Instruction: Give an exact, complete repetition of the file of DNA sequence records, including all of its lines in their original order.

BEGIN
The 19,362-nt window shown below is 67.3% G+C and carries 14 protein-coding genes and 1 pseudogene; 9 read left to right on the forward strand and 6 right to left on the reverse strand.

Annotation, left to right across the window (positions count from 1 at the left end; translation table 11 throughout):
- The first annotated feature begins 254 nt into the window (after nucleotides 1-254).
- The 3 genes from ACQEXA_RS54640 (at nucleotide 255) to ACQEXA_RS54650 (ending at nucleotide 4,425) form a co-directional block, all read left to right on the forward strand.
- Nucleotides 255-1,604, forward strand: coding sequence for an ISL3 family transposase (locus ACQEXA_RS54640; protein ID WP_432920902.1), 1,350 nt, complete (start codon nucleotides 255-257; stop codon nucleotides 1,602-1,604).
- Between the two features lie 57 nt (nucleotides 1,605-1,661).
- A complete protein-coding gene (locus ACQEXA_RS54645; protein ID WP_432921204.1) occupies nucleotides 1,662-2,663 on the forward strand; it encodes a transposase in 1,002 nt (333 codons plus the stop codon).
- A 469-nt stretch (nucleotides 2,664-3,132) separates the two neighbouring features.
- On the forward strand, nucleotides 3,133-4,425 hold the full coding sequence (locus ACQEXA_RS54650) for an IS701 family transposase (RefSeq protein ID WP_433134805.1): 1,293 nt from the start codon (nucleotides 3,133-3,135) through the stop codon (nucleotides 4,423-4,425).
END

The 19,362-nt window shown below is 67.3% G+C and carries 14 protein-coding genes and 1 pseudogene; 9 read left to right on the forward strand and 6 right to left on the reverse strand.

Annotation, left to right across the window (positions count from 1 at the left end; translation table 11 throughout):
- The first annotated feature begins 254 nt into the window (after nucleotides 1-254).
- The 3 genes from ACQEXA_RS54640 (at nucleotide 255) to ACQEXA_RS54650 (ending at nucleotide 4,425) form a co-directional block, all read left to right on the forward strand.
- Nucleotides 255-1,604, forward strand: coding sequence for an ISL3 family transposase (locus ACQEXA_RS54640; protein ID WP_432920902.1), 1,350 nt, complete (start codon nucleotides 255-257; stop codon nucleotides 1,602-1,604).
- Between the two features lie 57 nt (nucleotides 1,605-1,661).
- A complete protein-coding gene (locus ACQEXA_RS54645; protein ID WP_432921204.1) occupies nucleotides 1,662-2,663 on the forward strand; it encodes a transposase in 1,002 nt (333 codons plus the stop codon).
- A 469-nt stretch (nucleotides 2,664-3,132) separates the two neighbouring features.
- On the forward strand, nucleotides 3,133-4,425 hold the full coding sequence (locus ACQEXA_RS54650) for an IS701 family transposase (RefSeq protein ID WP_433134805.1): 1,293 nt from the start codon (nucleotides 3,133-3,135) through the stop codon (nucleotides 4,423-4,425).